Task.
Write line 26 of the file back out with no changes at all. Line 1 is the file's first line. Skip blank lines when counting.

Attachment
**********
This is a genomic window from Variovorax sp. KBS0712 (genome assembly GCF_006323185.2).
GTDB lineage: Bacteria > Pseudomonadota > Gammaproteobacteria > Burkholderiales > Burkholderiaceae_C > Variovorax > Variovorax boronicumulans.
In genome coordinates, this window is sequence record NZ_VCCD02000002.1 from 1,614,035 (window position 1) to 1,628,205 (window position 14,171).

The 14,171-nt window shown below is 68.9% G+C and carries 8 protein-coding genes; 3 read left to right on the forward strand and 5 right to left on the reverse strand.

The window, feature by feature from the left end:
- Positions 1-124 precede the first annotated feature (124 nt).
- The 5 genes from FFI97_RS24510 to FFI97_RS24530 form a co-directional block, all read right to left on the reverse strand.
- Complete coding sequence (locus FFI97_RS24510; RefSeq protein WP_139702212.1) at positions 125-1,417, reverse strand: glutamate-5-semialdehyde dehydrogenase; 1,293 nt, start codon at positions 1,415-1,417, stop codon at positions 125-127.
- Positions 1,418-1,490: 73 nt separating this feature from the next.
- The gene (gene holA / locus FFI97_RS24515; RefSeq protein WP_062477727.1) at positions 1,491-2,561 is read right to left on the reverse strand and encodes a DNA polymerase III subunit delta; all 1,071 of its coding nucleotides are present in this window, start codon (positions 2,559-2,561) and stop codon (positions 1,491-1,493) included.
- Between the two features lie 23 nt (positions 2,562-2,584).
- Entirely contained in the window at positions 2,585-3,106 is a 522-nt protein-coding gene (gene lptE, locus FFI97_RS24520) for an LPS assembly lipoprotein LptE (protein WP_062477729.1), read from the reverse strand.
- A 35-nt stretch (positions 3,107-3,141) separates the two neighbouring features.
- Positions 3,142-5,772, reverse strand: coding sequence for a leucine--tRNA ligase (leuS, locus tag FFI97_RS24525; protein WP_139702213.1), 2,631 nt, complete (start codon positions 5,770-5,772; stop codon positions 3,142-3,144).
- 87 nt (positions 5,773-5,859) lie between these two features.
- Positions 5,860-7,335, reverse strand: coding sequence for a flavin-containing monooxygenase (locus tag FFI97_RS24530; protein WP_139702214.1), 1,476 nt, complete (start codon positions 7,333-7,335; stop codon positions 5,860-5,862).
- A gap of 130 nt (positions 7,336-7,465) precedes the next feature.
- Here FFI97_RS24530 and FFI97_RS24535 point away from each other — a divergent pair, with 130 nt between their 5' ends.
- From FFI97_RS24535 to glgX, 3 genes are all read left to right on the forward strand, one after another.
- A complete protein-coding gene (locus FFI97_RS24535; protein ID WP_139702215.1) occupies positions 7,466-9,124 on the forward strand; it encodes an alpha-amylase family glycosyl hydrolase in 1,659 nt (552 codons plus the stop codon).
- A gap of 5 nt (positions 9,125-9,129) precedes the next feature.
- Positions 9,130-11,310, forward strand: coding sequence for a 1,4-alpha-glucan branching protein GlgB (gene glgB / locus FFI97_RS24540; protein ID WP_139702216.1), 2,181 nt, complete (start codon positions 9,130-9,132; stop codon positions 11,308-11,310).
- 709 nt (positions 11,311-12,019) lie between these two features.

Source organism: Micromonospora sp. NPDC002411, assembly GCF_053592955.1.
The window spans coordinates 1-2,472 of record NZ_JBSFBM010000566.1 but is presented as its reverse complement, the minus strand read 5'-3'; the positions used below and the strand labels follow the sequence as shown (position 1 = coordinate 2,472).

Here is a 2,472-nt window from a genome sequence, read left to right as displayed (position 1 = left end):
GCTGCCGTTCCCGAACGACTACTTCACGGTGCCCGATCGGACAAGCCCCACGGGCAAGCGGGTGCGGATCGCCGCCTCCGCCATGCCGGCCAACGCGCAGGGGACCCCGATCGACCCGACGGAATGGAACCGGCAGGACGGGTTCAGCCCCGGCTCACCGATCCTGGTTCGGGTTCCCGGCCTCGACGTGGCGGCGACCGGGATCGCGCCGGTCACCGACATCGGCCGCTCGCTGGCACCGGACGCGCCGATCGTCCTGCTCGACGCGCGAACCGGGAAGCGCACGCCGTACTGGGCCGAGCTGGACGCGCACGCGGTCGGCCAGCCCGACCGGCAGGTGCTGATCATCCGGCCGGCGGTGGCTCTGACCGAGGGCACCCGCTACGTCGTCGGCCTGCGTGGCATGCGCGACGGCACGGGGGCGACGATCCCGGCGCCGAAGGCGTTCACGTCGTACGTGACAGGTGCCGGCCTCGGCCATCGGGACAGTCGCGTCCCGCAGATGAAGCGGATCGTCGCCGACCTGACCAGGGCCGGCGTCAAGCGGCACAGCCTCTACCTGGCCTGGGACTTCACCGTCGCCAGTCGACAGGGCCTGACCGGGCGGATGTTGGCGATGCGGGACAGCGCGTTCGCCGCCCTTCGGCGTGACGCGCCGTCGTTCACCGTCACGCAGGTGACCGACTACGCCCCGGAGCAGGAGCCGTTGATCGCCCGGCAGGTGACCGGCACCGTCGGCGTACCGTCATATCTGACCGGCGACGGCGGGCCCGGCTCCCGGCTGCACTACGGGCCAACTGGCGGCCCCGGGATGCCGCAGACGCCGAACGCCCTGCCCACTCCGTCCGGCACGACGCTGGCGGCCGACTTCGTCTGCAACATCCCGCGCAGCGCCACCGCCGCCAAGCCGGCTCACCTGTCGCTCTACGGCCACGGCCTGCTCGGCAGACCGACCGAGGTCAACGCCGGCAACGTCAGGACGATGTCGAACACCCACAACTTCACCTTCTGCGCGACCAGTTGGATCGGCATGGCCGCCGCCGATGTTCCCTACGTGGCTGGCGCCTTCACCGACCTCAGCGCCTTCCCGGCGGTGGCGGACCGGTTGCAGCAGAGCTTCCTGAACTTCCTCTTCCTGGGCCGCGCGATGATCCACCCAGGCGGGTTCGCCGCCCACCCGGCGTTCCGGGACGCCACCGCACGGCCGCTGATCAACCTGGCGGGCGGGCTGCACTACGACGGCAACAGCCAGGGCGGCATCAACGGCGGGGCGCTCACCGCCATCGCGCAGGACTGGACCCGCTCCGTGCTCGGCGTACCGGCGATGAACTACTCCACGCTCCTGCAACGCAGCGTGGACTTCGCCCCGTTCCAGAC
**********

Here is a 2,472-nt window from a genome sequence, read left to right as displayed (position 1 = left end):